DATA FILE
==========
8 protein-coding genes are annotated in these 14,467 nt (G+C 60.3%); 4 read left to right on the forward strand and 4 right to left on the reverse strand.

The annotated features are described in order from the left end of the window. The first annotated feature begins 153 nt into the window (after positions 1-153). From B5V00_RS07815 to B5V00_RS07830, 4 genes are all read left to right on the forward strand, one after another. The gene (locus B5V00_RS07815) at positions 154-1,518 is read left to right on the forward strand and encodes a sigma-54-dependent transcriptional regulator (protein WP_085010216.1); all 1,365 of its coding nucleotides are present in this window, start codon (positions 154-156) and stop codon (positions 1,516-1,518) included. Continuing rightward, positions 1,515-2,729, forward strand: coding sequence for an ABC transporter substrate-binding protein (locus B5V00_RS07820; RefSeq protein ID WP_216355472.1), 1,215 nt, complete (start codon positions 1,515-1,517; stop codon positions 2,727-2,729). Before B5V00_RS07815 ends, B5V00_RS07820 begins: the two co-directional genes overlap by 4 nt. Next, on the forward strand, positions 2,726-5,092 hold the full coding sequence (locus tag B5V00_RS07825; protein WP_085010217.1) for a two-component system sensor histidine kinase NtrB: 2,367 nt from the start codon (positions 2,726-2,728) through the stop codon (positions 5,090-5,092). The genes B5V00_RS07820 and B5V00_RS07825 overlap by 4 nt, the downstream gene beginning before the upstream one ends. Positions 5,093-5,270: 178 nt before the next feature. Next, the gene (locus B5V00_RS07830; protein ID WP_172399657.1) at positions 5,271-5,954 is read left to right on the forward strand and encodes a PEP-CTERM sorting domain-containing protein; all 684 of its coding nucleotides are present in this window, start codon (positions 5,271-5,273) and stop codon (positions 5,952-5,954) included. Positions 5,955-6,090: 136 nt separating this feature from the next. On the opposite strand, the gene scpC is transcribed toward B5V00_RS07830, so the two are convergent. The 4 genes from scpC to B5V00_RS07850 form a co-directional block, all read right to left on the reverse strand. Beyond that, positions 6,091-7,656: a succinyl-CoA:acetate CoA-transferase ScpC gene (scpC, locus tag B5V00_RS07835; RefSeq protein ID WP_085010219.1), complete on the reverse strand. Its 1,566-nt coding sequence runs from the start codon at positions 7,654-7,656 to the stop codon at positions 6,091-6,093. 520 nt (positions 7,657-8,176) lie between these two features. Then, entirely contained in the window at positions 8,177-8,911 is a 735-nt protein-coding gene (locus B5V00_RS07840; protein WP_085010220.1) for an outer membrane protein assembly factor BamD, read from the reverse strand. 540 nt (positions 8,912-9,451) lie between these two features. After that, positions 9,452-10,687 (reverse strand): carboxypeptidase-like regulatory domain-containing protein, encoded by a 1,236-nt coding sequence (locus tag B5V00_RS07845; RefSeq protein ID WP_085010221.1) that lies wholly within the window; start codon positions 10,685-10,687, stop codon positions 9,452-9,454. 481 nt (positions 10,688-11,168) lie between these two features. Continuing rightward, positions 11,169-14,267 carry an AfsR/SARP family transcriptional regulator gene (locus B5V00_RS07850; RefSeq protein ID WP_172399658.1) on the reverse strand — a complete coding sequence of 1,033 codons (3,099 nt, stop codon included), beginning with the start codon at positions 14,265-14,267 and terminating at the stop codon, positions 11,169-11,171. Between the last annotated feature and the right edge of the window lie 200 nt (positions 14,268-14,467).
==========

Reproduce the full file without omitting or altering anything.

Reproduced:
8 protein-coding genes are annotated in these 14,467 nt (G+C 60.3%); 4 read left to right on the forward strand and 4 right to left on the reverse strand.

The annotated features are described in order from the left end of the window. The first annotated feature begins 153 nt into the window (after positions 1-153). From B5V00_RS07815 to B5V00_RS07830, 4 genes are all read left to right on the forward strand, one after another. The gene (locus B5V00_RS07815) at positions 154-1,518 is read left to right on the forward strand and encodes a sigma-54-dependent transcriptional regulator (protein WP_085010216.1); all 1,365 of its coding nucleotides are present in this window, start codon (positions 154-156) and stop codon (positions 1,516-1,518) included. Continuing rightward, positions 1,515-2,729, forward strand: coding sequence for an ABC transporter substrate-binding protein (locus B5V00_RS07820; RefSeq protein ID WP_216355472.1), 1,215 nt, complete (start codon positions 1,515-1,517; stop codon positions 2,727-2,729). Before B5V00_RS07815 ends, B5V00_RS07820 begins: the two co-directional genes overlap by 4 nt. Next, on the forward strand, positions 2,726-5,092 hold the full coding sequence (locus tag B5V00_RS07825; protein WP_085010217.1) for a two-component system sensor histidine kinase NtrB: 2,367 nt from the start codon (positions 2,726-2,728) through the stop codon (positions 5,090-5,092). The genes B5V00_RS07820 and B5V00_RS07825 overlap by 4 nt, the downstream gene beginning before the upstream one ends. Positions 5,093-5,270: 178 nt before the next feature. Next, the gene (locus B5V00_RS07830; protein ID WP_172399657.1) at positions 5,271-5,954 is read left to right on the forward strand and encodes a PEP-CTERM sorting domain-containing protein; all 684 of its coding nucleotides are present in this window, start codon (positions 5,271-5,273) and stop codon (positions 5,952-5,954) included. Positions 5,955-6,090: 136 nt separating this feature from the next. On the opposite strand, the gene scpC is transcribed toward B5V00_RS07830, so the two are convergent. The 4 genes from scpC to B5V00_RS07850 form a co-directional block, all read right to left on the reverse strand. Beyond that, positions 6,091-7,656: a succinyl-CoA:acetate CoA-transferase ScpC gene (scpC, locus tag B5V00_RS07835; RefSeq protein ID WP_085010219.1), complete on the reverse strand. Its 1,566-nt coding sequence runs from the start codon at positions 7,654-7,656 to the stop codon at positions 6,091-6,093. 520 nt (positions 7,657-8,176) lie between these two features. Then, entirely contained in the window at positions 8,177-8,911 is a 735-nt protein-coding gene (locus B5V00_RS07840; protein WP_085010220.1) for an outer membrane protein assembly factor BamD, read from the reverse strand. 540 nt (positions 8,912-9,451) lie between these two features. After that, positions 9,452-10,687 (reverse strand): carboxypeptidase-like regulatory domain-containing protein, encoded by a 1,236-nt coding sequence (locus tag B5V00_RS07845; RefSeq protein ID WP_085010221.1) that lies wholly within the window; start codon positions 10,685-10,687, stop codon positions 9,452-9,454. 481 nt (positions 10,688-11,168) lie between these two features. Continuing rightward, positions 11,169-14,267 carry an AfsR/SARP family transcriptional regulator gene (locus B5V00_RS07850; RefSeq protein ID WP_172399658.1) on the reverse strand — a complete coding sequence of 1,033 codons (3,099 nt, stop codon included), beginning with the start codon at positions 14,265-14,267 and terminating at the stop codon, positions 11,169-11,171. Between the last annotated feature and the right edge of the window lie 200 nt (positions 14,268-14,467).